What would an approach like this mean in practical terms? It would mean that, almost certainly, much of the traffic to an organization's digital properties would simply not be tracked (or, at least, would be immediately discarded—technical requirements for actually making a website work sneak in awfully quickly). Analysts and optimizers would be working with only a sample of their actual traffic. That would mean that reporting "volume" metrics like visits and page views would either go away or be more heavily caveated as an estimate. But, ratio metrics—conversion rate (macro or micro), average order value, page views per visit, etc.—do not need 100% of the traffic to be effectively estimated. A sample can be fine! True, there will likely be sample bias (users who consent to tracking likely differ from users who do not), but working with samples, including minimizing the impact of sample bias, is the domain of statistics (and, more broadly, data science). That may be a scary future to ponder, as it means dusting off some old textbooks or signing up for some new coursework, but it seems like an inevitable future, and, frankly, a happier one when it comes to returning trust to consumers.



04-16-2020 10:12 AM


This is a thought-provoking article that, as a young, less experienced analyst, gives me a great baseline for understanding the shifting landscape of our industry. I have pondered what the increasing regulations that are being imposed on our industry mean for the future of my career and this article gives me a much more complete picture to work with. 

Great Read!

04-09-2020 04:54 AM

Hello Tim, thanks for this blog post, it really summarises most of what was shared at SuperWeek this year.

Nonetheless, though I do agree with fighting against the philosophy of always searching for new loopholes and thus striving towards sustainable solutions, I do not believe that "No consent, no tracking", in the way it is suggested here (sending no events/hits) is the only way to go, nor necessarily the right way to go (sustainably).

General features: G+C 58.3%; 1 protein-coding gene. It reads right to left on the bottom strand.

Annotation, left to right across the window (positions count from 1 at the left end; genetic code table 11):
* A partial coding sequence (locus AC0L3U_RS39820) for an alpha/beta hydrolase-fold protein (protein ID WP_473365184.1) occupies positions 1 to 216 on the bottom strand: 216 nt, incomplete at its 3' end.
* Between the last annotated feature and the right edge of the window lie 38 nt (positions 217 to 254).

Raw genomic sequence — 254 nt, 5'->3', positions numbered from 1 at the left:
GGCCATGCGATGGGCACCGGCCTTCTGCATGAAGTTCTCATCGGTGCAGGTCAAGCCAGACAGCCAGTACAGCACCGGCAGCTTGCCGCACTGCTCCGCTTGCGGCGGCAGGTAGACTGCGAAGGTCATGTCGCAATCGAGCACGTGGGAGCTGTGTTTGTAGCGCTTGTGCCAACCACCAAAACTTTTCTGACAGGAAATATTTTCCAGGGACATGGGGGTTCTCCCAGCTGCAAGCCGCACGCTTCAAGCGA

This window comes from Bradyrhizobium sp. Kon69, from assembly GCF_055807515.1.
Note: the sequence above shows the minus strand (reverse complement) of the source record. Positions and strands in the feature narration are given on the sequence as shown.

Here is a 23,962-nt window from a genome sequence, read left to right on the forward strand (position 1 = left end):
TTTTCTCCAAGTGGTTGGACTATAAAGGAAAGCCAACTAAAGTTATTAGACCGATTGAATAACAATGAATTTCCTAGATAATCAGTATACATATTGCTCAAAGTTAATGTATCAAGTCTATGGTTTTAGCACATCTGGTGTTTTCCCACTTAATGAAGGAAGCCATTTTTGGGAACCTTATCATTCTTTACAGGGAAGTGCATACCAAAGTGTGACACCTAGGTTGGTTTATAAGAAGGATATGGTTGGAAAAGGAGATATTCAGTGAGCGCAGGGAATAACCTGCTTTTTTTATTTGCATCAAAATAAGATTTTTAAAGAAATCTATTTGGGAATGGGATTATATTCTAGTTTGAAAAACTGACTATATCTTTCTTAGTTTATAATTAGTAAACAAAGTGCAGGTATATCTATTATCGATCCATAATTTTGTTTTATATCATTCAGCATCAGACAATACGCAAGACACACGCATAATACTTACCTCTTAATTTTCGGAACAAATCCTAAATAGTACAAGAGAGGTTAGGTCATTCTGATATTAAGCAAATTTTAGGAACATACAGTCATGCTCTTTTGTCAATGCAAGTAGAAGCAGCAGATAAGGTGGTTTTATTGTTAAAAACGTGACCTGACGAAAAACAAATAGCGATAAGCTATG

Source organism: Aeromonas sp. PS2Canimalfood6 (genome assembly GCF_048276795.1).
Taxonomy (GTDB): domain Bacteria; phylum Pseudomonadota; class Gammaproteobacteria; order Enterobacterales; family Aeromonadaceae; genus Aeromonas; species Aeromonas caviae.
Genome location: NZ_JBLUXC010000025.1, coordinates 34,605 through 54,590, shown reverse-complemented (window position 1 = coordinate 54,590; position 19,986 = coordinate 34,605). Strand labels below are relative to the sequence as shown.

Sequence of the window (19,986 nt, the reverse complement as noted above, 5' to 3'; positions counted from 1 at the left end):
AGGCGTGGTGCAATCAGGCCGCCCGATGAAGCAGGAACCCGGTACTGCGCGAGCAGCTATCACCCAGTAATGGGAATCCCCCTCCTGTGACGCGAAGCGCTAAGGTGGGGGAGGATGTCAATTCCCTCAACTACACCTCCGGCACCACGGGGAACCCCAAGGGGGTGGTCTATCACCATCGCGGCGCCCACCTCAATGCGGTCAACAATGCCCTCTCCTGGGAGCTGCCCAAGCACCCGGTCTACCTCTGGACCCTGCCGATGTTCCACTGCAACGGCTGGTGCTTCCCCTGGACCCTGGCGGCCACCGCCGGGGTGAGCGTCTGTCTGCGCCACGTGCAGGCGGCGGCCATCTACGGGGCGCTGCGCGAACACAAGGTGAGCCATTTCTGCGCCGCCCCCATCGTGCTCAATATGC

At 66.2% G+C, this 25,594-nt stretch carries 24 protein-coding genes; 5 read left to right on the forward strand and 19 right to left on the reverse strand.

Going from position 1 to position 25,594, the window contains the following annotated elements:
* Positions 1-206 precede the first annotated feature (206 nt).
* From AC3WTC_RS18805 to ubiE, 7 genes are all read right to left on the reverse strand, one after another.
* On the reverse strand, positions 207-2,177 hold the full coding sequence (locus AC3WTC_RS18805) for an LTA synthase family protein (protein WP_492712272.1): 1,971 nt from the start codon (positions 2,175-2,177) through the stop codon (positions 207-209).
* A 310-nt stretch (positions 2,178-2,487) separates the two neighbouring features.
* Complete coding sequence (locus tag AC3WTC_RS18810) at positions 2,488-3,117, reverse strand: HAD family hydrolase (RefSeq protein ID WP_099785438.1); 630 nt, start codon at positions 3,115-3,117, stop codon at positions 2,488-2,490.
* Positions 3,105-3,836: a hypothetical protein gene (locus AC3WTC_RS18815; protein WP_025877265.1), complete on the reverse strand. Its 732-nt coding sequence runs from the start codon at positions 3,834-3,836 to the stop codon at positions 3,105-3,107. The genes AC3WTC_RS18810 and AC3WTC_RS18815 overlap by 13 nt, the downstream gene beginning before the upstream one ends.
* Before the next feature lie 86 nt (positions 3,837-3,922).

I believe in "No consent, no tracking" but when the definition of tracking is actually about 'following someone'. In digital analytics, that would be linking events with each other, with either a visitor or a visit ID for example. Thus, if an analyst wanted to just count the number of events (page views, clicks, etc.), they would be able to, because they are not related to anyone, there is no tracking. The analyst gets some data to work with, the user's privacy is fully protected.

If we turn to regulations first, how and when to request consent is not always clear, especially in the EU where ePrivacy is still expected. Under the GDPR - one of the strictest regulations - when rendered irreversibly anonymous, the identifier is no longer considered as 'Personal Data'. Lets note though that it is most probably impossible to achieve that in digital analytics, as to make it irreversible you'd have to delete the encryption key after firing the first event.

If we look at ethics, only moral obligations control individuals here, and this conception is somewhat subjective depending one's cultural influences, for example. So the only other way to have guarantees is, as you well mentioned, trust. But if there is no relationship between users and analysts, how can we call that 'trust'? Users could progressively renew their consent in time, but would one always want to 'trust' another with all their data about them? No, that's not about trust, it is just privacy.

Furthermore, on the analyst's side, can we really 'trust' them to stay put with no data? Because in the end, all computer systems have logs, and those logs can still be used for analytics #TimeMachine. This is dangerous, because these logs contain very sensitive information, such as IP addresses and User Agents, that are perfect fingerprinting material.

To conclude, I believe that blocking the collection of events will have similar effects to prohibition: the ban will just generate a black market that will spin out of control. Just collecting unrelated events (that stay that way) is safe for users' privacy. But what are really needed are trustworthy Data Processors, that keep analysts out of pure logs and guarantee users' privacy. Such actors already exist on the market, notably in Digital Analytics, but most people have Google Analytics in the back of their head, and given their numerous data-based activities and hold on users' digital lives with data, that 'trust' we hope for just seems like a utopia to be honest.

Sorry, I really felt like I needed to say this :). I hope you understand my opinion here. I'm open, so feel free to reply here or continue the debate elsewhere, I really do have great interest in this topic!

Have a great day!